Modern implementations of SMS services also allow users to send messages from their mobile stations for forwarding to other mobile stations or for packet data communication to other devices. Of note for purposes of the present discussion, the SMS message communications provide one form of communication for a mass communication event, for example voting.
Voting services or the like may also allow participants using mobile stations, such as handsets 13, to dial-in. Some network operations of this type may complete such calls, whereas other implementations count dial-in attempts to a specified number as votes, without actually completing calls through the network. For example, the number may trigger a query to the HLR, in which case the HLR counts queries as votes. Other implementations accept votes as data messages using packet data communication capabilities, which will be discussed below.
The network 11 also enables users of the mobile stations to initiate and receive various data communications, for example through the private data network 35 operated by the carrier, to the public data network referred to as the Internet 37. For this purpose, the network 11 includes a packet data communication interface 39 connecting the MSC 27 to the data network 35. In the example, the interface is a unit for providing an interworking function (IWF), between the protocols used within the MSC 27 and the packet protocol(s) used on the network 35. In other implementations of the network 11, the interface may take other forms, such as a Packet Data Switching Node (PDSN).
Data communications through the MSC 27, the IWF 39 and the network 35 allow users of the mobile stations to send or receive data to or from other digital devices (represented by way of example by a PC 41 and one or more servers discussed more later) that otherwise have access to the Internet 37 or another network (e.g. private intranet) coupled to the data network 35. The data communications typically provide transport for various information in Internet Protocol (IP) packets, for routing or packet switching communications through Intranets or through the Internet.
In the example, the packet data communications enable communications with two exemplary servers 43 and 45. In a voting type application, the server 43 represents a data processing system for collecting and counting votes, although the server may support other applications some of which may entail other types of mass communications events. The server 45 represents a server used for downloading programming to the mobile stations served by the network 20, in this example, a BREW server. In the illustrated example, servers such as 43 and 45 are intended to represent a general class of data processing device commonly used to run “server” programming. Such a device typically utilizes general purpose computer hardware platform to perform its respective server processing and to control the attendant communications via the network(s). Each such server, for example, includes a data communication interface for packet data communication. The server also includes a central processing unit (CPU), in the form of one or more processors, for executing program instructions. The server platform typically includes program storage and data storage for various files to be processed and/or communicated by the server, although the server often receives programming and data via network communications. The hardware elements, operating systems and programming languages of such servers are conventional in nature, and it is presumed that those skilled in the art are adequately familiar therewith.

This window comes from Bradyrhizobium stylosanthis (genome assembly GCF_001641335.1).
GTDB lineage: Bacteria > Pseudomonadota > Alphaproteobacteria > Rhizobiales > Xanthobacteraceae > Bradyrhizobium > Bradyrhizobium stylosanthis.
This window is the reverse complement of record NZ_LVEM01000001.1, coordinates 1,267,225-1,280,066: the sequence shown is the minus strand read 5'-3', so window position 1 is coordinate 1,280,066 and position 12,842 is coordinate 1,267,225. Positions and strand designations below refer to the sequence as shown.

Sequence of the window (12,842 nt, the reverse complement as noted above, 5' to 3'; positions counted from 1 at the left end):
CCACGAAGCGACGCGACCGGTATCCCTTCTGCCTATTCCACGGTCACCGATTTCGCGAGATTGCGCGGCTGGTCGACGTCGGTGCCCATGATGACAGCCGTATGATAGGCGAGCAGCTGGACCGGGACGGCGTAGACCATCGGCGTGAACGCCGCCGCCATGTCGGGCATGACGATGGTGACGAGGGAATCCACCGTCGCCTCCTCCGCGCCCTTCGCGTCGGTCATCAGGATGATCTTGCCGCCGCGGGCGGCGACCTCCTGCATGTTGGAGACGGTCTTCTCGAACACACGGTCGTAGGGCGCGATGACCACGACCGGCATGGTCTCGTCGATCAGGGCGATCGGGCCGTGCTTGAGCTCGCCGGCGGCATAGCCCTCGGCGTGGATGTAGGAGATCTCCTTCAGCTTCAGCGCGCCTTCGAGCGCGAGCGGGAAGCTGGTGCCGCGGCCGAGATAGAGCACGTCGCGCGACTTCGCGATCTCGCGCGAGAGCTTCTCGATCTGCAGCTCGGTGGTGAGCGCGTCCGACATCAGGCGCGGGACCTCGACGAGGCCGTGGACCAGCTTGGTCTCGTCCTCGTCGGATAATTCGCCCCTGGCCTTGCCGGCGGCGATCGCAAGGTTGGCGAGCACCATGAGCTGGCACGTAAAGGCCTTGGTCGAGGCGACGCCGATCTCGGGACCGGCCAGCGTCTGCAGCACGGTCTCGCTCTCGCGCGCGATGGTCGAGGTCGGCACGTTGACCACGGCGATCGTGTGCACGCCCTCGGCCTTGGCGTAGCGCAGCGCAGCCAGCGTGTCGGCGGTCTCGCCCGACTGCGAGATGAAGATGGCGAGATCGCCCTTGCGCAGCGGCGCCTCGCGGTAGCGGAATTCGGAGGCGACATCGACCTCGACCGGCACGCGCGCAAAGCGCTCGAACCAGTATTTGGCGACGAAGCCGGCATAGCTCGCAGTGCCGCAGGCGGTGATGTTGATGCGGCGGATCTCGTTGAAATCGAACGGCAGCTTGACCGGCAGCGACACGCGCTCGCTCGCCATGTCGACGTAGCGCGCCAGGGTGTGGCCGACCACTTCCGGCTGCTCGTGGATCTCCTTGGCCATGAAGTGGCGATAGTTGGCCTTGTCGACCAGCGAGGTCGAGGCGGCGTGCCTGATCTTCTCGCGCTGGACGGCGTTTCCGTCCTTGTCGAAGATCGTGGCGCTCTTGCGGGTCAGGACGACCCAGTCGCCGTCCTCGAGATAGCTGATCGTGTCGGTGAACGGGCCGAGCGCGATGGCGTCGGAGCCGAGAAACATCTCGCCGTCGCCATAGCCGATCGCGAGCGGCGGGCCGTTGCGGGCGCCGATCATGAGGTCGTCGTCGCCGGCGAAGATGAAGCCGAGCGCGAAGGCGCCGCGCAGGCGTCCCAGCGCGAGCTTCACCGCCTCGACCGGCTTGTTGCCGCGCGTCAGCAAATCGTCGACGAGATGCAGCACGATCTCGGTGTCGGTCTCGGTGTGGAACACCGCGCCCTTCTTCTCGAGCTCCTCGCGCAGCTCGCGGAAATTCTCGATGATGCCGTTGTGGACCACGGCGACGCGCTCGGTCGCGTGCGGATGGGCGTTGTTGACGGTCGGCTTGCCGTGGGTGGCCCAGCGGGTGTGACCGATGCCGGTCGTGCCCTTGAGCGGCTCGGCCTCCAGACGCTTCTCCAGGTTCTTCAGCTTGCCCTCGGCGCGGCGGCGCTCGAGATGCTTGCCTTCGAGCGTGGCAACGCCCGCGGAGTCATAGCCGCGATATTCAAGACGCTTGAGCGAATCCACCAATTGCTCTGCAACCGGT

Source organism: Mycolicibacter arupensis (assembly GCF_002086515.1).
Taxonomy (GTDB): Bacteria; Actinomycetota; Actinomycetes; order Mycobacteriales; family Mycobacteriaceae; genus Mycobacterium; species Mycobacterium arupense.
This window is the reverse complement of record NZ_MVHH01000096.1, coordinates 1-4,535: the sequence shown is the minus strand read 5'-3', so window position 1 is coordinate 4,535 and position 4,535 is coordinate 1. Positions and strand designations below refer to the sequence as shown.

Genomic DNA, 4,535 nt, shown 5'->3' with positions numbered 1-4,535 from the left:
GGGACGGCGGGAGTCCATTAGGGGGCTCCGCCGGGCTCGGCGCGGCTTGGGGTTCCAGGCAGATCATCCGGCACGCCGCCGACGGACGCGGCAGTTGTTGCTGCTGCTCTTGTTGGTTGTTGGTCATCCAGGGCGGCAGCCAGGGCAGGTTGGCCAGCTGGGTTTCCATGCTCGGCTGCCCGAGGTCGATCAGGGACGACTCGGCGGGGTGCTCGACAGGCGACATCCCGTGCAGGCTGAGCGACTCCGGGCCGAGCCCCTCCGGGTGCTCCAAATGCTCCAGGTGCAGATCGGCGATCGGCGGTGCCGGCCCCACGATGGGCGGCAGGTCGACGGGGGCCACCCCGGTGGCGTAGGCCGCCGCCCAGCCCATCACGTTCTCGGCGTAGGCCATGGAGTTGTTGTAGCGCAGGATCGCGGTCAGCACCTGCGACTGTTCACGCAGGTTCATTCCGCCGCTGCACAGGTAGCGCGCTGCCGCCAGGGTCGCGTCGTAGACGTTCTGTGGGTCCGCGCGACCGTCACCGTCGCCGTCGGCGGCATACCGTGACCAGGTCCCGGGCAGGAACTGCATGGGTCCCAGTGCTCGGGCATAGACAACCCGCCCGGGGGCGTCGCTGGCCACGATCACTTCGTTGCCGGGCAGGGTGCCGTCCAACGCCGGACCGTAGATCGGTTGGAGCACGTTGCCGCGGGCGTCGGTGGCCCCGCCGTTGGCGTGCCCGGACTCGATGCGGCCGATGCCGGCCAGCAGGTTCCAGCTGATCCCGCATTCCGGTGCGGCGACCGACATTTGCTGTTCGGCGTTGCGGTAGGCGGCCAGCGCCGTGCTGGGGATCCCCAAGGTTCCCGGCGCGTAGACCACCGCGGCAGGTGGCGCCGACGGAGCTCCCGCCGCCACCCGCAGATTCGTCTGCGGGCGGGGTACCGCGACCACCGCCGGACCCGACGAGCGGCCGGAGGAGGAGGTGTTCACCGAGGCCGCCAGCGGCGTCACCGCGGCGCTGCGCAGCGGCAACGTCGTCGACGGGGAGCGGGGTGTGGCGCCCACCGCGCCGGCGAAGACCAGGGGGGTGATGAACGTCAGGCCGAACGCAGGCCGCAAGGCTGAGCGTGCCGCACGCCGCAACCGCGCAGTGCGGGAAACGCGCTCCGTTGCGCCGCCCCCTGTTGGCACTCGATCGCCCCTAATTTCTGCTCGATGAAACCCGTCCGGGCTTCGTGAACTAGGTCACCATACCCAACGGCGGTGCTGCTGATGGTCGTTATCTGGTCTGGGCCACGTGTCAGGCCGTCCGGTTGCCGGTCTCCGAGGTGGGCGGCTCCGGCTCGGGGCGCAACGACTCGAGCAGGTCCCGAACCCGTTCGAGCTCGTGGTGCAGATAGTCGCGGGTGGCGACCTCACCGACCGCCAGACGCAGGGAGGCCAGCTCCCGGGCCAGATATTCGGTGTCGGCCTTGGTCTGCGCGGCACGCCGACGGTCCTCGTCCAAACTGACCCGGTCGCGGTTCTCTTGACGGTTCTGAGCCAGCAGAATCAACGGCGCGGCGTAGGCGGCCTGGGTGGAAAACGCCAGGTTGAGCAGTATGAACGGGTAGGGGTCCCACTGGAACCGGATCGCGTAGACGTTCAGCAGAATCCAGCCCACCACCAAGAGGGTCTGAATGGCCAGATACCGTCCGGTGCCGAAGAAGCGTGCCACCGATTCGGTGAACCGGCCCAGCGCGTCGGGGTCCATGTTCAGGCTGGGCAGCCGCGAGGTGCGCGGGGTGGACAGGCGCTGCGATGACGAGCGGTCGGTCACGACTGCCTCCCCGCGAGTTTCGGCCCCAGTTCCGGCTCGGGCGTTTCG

The packet data communication services may support mass message traffic, for example the casting of votes in a popular voting application. Such communications would entail sending data messages regarding votes to a server 43 associated with the voting venue. The SMSC 33 will similarly forward votes received as SMS messages as IP packets, through the network 35 and the Internet 37, to the server 43 of the voting venue. If the voting takes the form of dial-in or actual voice calls, a network element such as the SCP 29 or a billing computer (not shown) accumulates voting data and forwards that data to the server 43 for counting together with votes received via any of the other supported voting techniques. Of course, one or more nodes in the network 11 could tally the votes and simply forward the results to the venue server 43.
Of note for purposes of this discussion, the packet data communications services also support downloading of application software over the air to the mobile stations 13, 15 and 17, for example, from the server 45. One such application which will be downloaded to mobile stations controls performance of the stations during mass communication events. In the voting example, this download capability provides a convenient mechanism to distribute the voting application software to the mobile stations.